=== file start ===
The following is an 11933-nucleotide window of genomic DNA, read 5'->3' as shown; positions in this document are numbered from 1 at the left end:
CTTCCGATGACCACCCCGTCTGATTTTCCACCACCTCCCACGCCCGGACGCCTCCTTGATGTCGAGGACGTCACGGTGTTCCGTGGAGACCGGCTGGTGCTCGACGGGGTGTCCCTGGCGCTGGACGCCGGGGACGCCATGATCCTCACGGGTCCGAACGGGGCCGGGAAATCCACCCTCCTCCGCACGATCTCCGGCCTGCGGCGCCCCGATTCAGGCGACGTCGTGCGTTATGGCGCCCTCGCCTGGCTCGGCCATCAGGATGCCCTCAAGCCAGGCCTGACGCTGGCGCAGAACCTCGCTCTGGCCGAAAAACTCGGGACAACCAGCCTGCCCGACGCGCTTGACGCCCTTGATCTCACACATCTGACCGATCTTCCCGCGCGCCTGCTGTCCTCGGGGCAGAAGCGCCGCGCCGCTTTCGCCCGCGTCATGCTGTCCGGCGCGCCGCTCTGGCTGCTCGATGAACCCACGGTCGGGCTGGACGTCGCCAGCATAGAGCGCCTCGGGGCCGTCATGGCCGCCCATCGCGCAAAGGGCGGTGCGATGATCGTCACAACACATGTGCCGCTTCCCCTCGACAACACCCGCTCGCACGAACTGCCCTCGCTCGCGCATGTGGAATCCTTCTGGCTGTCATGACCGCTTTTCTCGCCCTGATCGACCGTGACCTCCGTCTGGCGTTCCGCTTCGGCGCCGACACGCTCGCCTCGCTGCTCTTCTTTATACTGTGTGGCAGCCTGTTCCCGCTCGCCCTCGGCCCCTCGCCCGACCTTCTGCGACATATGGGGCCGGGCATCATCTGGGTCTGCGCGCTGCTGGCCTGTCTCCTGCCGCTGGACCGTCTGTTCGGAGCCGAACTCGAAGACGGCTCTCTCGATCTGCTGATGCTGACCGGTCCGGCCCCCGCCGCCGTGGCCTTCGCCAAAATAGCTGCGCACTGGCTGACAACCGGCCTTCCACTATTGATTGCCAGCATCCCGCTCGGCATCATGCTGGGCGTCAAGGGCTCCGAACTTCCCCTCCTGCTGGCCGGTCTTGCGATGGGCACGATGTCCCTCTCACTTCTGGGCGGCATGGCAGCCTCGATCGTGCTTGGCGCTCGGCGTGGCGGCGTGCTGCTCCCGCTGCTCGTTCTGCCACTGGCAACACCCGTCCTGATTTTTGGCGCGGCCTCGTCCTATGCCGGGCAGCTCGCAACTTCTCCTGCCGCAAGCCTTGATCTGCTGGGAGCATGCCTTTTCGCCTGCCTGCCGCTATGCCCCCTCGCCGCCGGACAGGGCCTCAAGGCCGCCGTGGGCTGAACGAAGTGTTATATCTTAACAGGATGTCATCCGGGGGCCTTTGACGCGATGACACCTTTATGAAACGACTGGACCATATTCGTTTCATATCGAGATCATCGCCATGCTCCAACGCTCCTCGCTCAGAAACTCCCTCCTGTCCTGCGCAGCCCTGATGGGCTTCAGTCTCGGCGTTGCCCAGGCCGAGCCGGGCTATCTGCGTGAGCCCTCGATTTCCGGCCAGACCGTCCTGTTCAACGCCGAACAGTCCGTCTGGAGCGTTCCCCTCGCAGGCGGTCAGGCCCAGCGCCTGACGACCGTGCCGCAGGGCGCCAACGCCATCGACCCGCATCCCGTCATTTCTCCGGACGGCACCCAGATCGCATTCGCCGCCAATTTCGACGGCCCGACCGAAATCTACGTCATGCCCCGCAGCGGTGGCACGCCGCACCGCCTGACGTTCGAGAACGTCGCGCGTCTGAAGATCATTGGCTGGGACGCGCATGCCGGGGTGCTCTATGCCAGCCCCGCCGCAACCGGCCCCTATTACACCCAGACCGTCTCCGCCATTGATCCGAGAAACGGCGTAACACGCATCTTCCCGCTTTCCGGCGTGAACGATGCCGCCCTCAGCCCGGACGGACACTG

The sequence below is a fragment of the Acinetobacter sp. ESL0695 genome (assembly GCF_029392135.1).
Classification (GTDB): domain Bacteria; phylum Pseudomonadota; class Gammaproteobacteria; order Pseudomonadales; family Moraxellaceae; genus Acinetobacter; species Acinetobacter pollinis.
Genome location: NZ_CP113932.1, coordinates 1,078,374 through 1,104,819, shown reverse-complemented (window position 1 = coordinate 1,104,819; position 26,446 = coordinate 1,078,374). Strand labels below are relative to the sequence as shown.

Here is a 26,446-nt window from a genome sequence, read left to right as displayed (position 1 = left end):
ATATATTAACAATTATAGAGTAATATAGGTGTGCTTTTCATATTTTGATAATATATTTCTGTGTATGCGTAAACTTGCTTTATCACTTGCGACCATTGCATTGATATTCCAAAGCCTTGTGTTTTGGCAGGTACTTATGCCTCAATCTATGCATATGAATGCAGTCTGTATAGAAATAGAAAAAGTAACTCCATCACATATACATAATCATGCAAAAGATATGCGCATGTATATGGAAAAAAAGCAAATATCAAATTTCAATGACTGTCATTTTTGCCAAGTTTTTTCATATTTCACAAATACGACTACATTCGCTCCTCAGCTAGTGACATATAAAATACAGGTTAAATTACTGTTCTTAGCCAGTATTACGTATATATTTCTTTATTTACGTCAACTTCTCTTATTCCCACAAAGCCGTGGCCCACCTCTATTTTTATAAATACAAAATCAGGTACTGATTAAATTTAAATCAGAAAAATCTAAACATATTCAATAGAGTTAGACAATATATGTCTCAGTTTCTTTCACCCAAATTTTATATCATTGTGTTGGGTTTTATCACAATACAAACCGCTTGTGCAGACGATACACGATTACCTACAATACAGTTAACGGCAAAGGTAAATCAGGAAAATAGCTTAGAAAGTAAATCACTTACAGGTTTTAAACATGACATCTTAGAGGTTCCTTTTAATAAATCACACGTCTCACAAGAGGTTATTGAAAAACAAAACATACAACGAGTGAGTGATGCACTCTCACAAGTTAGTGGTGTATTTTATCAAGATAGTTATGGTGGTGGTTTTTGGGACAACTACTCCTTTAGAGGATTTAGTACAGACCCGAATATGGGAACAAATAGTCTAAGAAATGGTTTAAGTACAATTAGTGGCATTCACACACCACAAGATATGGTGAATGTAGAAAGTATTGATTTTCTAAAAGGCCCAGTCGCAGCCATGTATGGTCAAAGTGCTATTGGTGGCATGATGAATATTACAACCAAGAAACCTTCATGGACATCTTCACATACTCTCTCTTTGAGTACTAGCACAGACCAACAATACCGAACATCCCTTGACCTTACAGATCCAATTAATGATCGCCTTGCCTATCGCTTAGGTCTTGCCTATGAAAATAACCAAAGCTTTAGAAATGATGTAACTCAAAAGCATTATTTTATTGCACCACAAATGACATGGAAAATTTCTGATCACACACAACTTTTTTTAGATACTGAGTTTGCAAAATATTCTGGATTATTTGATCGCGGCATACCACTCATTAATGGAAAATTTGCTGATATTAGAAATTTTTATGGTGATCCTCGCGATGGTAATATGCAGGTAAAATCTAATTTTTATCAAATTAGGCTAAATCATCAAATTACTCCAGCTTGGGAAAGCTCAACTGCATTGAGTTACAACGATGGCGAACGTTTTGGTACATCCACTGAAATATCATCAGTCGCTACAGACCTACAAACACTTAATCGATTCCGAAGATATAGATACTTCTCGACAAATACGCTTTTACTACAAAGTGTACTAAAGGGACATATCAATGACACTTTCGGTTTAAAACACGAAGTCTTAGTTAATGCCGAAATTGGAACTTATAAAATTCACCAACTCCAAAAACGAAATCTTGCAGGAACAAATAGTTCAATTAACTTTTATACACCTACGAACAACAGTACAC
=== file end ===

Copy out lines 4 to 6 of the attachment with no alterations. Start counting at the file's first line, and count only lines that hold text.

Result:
Classification (GTDB): domain Bacteria; phylum Pseudomonadota; class Gammaproteobacteria; order Pseudomonadales; family Moraxellaceae; genus Acinetobacter; species Acinetobacter pollinis.
Genome location: NZ_CP113932.1, coordinates 1,078,374 through 1,104,819, shown reverse-complemented (window position 1 = coordinate 1,104,819; position 26,446 = coordinate 1,078,374). Strand labels below are relative to the sequence as shown.

Here is a 26,446-nt window from a genome sequence, read left to right as displayed (position 1 = left end):